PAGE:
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Local News

  • Planning board sets priorities for 2009

    SHALLOTTE—Establishing an urban waterfront zoning district in keeping with the town’s vision plan leads the planning board’s list of priorities for 2009.

    At their regular meeting Tuesday night, Shallotte Planning Board members unanimously approved a list of priorities for the year and sent them to the board of aldermen.

  • Grant-funded ACE team targets speeders, impaired drivers to keep highways safe

    There’s a stretch of highway on U.S. 74-76 near the Columbus County line where drivers often push the envelope. There are also four Aggressive Criminal Enforcement (ACE) deputies armed with radar who can clock drivers in just about any direction.

    If a driver is speeding—in the same direction, the opposite direction, passing or after passing in the opposite direction—ACE deputies will catch the driver.

    But the four-man team’s goal is not to terrorize drivers on the highways; it’s the opposite.

  • Immigration officials won't comment on inmate groom's immigration status

    Although a court order recently allowed a Mexican national inmate at the Brunswick County Detention Center to marry a U.S. citizen, the union does not change Luis Miguel Gamboa-Gomez’s immigration status.

    Citing U.S. Department of Homeland Security privacy laws, U.S. Immigration and Customs Enforcement (ICE) spokesperson Ivan Ortiz-Delgado wouldn’t comment on Gamboa-Gomez’s immigration status, but confirmed ICE has lodged a detainer on Gamboa-Gomez.

  • First mental health superior court in the state debuts in Brunswick County

    BOLIVIA—Mental health services throughout the state continue to suffer budget and program cuts, and many people in need of mental health services are unable to receive the treatment they need.

    A new court program launched this week in Brunswick County Superior Court aims at ensuring people who go through the court system in need of mental health services receive the services they need. On Thursday, March 5, the state’s first-ever Mental Health Superior Court had only one participant, but court organizers hope to see the program expand.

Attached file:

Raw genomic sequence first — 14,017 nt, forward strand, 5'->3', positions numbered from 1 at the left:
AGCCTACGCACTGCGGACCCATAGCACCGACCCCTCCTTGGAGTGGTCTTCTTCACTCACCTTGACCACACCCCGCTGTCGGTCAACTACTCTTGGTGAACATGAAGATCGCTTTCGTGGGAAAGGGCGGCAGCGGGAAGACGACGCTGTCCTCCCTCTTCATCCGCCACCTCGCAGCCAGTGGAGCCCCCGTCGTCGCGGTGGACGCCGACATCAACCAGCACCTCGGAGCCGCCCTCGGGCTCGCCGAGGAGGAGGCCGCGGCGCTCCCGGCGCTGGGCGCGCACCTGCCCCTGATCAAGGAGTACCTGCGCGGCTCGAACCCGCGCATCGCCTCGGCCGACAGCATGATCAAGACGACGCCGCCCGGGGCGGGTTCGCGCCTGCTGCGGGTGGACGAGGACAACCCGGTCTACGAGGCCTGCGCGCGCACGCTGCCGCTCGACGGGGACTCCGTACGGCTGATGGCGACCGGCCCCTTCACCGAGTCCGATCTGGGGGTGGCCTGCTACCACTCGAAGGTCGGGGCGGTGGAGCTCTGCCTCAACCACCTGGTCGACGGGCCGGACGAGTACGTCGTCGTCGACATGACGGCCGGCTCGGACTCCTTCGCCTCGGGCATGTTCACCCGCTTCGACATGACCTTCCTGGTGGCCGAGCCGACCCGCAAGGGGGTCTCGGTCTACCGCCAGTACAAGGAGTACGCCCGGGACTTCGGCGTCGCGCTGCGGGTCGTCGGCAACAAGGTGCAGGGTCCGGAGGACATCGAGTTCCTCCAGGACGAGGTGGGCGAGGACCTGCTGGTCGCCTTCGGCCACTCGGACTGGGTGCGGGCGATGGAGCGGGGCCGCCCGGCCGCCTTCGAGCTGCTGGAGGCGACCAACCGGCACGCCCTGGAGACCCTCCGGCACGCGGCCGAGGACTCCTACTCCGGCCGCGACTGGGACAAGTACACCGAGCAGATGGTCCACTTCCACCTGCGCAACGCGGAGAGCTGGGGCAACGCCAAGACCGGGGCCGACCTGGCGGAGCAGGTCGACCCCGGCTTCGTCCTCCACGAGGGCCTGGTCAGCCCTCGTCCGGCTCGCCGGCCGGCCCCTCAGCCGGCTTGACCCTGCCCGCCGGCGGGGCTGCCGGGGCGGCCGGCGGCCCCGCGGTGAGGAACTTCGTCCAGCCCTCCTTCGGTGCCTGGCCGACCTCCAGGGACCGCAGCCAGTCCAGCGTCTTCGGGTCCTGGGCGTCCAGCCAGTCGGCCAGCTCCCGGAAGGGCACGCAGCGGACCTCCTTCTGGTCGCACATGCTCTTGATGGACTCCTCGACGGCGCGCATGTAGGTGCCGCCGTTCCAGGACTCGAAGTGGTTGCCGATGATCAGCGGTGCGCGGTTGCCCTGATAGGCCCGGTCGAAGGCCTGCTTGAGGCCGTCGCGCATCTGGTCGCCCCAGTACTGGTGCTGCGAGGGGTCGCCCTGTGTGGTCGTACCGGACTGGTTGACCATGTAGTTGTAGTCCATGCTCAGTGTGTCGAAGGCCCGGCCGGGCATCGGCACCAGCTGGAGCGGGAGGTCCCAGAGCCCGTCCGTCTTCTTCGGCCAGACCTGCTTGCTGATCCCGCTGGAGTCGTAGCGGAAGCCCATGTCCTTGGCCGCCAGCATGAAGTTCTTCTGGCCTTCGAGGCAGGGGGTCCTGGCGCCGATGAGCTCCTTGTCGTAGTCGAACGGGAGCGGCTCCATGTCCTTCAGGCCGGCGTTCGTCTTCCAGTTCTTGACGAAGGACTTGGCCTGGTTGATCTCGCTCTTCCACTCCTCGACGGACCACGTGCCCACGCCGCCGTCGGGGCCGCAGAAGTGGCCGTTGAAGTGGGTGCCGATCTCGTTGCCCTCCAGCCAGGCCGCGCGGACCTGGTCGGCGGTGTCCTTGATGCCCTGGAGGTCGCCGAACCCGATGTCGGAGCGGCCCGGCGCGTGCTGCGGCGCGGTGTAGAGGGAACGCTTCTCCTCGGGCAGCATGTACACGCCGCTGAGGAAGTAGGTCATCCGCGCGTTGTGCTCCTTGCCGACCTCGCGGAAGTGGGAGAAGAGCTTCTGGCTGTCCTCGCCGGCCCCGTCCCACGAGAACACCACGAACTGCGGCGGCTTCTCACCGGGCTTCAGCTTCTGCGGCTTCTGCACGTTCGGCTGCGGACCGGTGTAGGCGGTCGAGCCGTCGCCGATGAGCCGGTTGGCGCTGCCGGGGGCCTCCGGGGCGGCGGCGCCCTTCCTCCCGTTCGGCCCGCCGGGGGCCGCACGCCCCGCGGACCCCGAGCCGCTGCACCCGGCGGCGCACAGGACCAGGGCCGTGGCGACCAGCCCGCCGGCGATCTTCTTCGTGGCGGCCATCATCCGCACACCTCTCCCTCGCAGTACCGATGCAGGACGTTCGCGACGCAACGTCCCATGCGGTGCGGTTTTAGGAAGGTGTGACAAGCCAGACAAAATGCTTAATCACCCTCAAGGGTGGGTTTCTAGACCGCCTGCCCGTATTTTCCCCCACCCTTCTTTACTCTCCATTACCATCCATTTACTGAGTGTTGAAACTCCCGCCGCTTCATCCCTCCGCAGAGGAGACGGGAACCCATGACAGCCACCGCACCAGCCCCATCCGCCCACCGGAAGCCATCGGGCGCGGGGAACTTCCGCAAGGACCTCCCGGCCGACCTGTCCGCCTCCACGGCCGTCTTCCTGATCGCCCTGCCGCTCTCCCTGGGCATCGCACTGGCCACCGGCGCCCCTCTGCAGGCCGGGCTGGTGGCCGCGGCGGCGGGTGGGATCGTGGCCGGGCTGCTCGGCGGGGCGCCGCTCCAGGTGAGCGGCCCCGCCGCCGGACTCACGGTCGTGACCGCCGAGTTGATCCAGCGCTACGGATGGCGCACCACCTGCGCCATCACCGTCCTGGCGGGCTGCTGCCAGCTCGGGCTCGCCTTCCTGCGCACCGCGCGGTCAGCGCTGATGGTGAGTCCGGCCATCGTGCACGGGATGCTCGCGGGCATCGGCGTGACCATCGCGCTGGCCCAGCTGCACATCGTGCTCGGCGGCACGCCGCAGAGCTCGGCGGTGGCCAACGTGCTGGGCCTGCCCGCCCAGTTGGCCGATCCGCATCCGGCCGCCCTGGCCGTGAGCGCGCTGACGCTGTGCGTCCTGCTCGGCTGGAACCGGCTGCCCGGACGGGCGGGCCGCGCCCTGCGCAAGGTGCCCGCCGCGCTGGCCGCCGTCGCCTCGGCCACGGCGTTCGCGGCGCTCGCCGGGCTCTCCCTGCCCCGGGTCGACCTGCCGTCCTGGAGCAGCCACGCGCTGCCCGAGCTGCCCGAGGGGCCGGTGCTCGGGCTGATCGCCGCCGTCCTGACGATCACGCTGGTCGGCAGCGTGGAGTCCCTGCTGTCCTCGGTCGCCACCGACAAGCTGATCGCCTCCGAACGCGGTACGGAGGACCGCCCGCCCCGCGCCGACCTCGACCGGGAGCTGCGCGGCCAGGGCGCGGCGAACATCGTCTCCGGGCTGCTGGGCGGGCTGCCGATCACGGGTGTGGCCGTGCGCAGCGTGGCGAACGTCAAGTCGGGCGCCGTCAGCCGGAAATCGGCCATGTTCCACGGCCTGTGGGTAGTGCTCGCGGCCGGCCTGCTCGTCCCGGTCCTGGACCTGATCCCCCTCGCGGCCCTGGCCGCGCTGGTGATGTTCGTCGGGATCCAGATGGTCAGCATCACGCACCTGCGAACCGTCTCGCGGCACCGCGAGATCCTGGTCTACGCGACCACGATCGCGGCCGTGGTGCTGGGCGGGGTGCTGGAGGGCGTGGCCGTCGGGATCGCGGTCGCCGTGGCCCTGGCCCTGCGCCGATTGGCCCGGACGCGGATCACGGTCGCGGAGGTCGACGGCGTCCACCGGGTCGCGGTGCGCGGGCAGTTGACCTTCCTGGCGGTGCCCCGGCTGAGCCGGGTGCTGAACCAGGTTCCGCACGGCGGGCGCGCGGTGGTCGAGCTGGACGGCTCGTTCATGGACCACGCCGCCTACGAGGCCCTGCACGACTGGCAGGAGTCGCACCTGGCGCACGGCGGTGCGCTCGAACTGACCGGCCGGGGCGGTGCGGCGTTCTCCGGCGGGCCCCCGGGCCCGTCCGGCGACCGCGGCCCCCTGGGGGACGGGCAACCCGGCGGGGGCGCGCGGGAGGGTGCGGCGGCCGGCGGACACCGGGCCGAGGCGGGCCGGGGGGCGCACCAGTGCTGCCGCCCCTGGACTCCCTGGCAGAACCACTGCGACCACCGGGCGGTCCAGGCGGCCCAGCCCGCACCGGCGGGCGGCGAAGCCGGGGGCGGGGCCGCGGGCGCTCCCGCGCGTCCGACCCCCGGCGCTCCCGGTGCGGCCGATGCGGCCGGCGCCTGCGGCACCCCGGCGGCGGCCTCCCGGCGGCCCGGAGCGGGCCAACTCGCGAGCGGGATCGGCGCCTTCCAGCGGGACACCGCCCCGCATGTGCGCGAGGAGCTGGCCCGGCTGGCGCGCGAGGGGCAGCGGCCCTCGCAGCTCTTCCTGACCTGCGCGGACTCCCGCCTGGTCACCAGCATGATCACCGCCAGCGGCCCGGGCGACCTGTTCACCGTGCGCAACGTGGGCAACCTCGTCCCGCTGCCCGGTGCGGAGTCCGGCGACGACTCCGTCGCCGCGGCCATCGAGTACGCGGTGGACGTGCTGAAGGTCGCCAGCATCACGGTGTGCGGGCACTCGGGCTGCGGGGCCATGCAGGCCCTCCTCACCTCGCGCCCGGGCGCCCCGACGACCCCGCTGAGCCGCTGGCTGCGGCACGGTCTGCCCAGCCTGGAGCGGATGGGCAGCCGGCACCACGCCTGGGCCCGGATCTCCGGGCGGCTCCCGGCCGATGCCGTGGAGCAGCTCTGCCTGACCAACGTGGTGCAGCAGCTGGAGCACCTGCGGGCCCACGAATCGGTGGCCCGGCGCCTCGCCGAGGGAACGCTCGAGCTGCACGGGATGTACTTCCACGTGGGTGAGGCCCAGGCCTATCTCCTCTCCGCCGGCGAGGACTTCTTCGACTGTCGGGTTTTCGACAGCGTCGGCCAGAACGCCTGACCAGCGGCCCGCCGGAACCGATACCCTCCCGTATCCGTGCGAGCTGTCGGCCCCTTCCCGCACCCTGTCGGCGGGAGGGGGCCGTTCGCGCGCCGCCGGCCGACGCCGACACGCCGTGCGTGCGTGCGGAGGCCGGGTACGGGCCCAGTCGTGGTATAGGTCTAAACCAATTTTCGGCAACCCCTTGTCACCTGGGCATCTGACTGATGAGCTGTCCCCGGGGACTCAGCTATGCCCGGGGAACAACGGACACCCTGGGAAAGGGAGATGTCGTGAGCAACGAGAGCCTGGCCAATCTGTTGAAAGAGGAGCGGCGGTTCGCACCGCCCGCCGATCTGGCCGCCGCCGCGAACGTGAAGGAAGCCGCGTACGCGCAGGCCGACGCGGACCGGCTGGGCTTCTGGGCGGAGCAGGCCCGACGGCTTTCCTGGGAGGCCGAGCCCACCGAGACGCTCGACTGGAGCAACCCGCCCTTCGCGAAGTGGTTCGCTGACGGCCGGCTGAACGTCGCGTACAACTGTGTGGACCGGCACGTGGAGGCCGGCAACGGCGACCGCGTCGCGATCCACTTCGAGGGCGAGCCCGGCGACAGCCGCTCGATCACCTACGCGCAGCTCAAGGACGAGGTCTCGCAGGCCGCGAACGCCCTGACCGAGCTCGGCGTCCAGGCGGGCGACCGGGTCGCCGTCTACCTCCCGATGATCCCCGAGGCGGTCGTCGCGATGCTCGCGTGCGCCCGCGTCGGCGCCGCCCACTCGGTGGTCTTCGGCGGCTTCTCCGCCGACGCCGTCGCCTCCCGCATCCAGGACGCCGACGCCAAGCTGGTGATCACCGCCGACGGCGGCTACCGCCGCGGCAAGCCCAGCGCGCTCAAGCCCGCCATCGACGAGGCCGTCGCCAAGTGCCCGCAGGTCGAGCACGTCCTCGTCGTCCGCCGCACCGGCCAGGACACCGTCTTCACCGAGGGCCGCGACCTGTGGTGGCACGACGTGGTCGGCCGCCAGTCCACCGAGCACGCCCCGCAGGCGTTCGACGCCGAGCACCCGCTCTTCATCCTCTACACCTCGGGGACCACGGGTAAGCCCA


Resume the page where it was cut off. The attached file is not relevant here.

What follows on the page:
• Symposium addresses needs, causes of poverty in Brunswick County

    SOUTHPORT—Nonprofit groups dedicated to helping the poor during difficult economic times want to know how to obtain better access to grant funding for a county where demographic statistics are deceiving when it comes to the level of poverty.

    Community residents who see poverty all around them want to know what they can do to help.

    Those were the major points that arose at Saturday’s poverty symposium at Sacred Heart Catholic Church, organized by Roy Tucker of Sacred Heart and Kathy Doyle of St. Brendan Catholic Church in Shallotte.

  • IRS shuts down Calabash hardware store

    CALABASH—It wasn’t business as usual when the Internal Revenue Service descended on a local hardware store one morning last week and shut it down.

    Shortly after opening Calabash Priced Right Everyday Hardware store Thursday morning, March 5, store owner Sammie Leonard was confronted by two IRS agents from Wilmington who said they were seizing the store for nonpayment of overdue taxes.

    Leonard and his employees were forced to leave the premises.

  • Crossing over to the island

    Work on the new $32 million high-rise Intracoastal Waterway bridge in Sunset Beach has crossed over to the island. A platform has been erected near the old island boat launch site as English Construction Co. of Lynchburg, Va., proceeds with construction work on the future 65-foot-tall span, slated for completion by mid 2010.

     

  • Nonprofit Little River Medical Center gets ready to grow with help from public

    LITTLE RIVER, S.C.—It’s been three decades since Little River Medical Center was built and began serving the community with two doctors in a town traditionally described as a “sleepy fishing village.”

    The area’s population growth and the medical needs of the community, however, have been anything but stagnant.

    The nonprofit medical center, one of 800 community health centers in the U.S., has outgrown its 7,000-plus-square-foot building off U.S. 17 near the state line and is looking toward a significant expansion.

  • Third Brunswick County Sheriff's Office Citizens' Law Enforcement Academy to kick off in April

    BOLIVIA—The third Brunswick County Sheriff’s Office Citizens’ Law Enforcement Academy is set to kick off in April, but the organizer says the academy’s roster is filling up quickly.

    Organizer Lt. Joey Scoggins, who oversees crime prevention at the sheriff’s office, said several people have already expressed interest in joining the next citizens’ academy, set to run from April 2-May 28. The growing list appears to be driven by word of mouth from community members who have participated in the first two successful academies.

  • Flu cases increasing late in season

    A state influenza report shows the number of cases has risen sharply late in the season, Brunswick County Health Director Don Yousey said.

    The state’s latest health report shows a flu-case increase of 4 percent.

    While the rise is late during traditional flu season, Yousey projected it could be a “bad year,” especially with news that a significant amount of this year’s strain is resistant to the anti-flu medication Tamiflu.